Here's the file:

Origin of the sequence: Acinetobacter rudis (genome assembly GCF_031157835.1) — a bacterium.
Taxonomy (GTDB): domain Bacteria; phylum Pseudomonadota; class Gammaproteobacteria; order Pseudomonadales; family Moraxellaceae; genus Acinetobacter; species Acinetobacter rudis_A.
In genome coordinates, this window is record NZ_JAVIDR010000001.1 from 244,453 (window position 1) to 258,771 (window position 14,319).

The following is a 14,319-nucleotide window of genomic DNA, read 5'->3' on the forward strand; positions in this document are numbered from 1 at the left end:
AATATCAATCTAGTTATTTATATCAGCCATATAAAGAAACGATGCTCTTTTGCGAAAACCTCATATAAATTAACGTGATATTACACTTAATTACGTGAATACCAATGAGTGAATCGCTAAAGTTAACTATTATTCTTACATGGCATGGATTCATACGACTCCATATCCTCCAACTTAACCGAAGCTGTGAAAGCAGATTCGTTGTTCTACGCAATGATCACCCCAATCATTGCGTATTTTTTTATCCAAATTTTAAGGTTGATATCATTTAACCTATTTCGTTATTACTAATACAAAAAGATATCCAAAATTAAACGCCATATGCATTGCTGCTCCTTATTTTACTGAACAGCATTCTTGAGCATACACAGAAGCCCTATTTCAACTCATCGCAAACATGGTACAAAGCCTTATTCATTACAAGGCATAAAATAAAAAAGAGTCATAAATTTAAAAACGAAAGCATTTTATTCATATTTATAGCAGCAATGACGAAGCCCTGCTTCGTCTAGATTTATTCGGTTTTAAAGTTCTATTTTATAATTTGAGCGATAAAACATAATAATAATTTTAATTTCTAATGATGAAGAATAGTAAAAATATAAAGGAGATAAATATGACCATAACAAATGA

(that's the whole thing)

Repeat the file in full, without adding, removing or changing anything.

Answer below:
Origin of the sequence: Acinetobacter rudis (genome assembly GCF_031157835.1) — a bacterium.
Taxonomy (GTDB): domain Bacteria; phylum Pseudomonadota; class Gammaproteobacteria; order Pseudomonadales; family Moraxellaceae; genus Acinetobacter; species Acinetobacter rudis_A.
In genome coordinates, this window is record NZ_JAVIDR010000001.1 from 244,453 (window position 1) to 258,771 (window position 14,319).

The following is a 14,319-nucleotide window of genomic DNA, read 5'->3' on the forward strand; positions in this document are numbered from 1 at the left end:
AATATCAATCTAGTTATTTATATCAGCCATATAAAGAAACGATGCTCTTTTGCGAAAACCTCATATAAATTAACGTGATATTACACTTAATTACGTGAATACCAATGAGTGAATCGCTAAAGTTAACTATTATTCTTACATGGCATGGATTCATACGACTCCATATCCTCCAACTTAACCGAAGCTGTGAAAGCAGATTCGTTGTTCTACGCAATGATCACCCCAATCATTGCGTATTTTTTTATCCAAATTTTAAGGTTGATATCATTTAACCTATTTCGTTATTACTAATACAAAAAGATATCCAAAATTAAACGCCATATGCATTGCTGCTCCTTATTTTACTGAACAGCATTCTTGAGCATACACAGAAGCCCTATTTCAACTCATCGCAAACATGGTACAAAGCCTTATTCATTACAAGGCATAAAATAAAAAAGAGTCATAAATTTAAAAACGAAAGCATTTTATTCATATTTATAGCAGCAATGACGAAGCCCTGCTTCGTCTAGATTTATTCGGTTTTAAAGTTCTATTTTATAATTTGAGCGATAAAACATAATAATAATTTTAATTTCTAATGATGAAGAATAGTAAAAATATAAAGGAGATAAATATGACCATAACAAATGA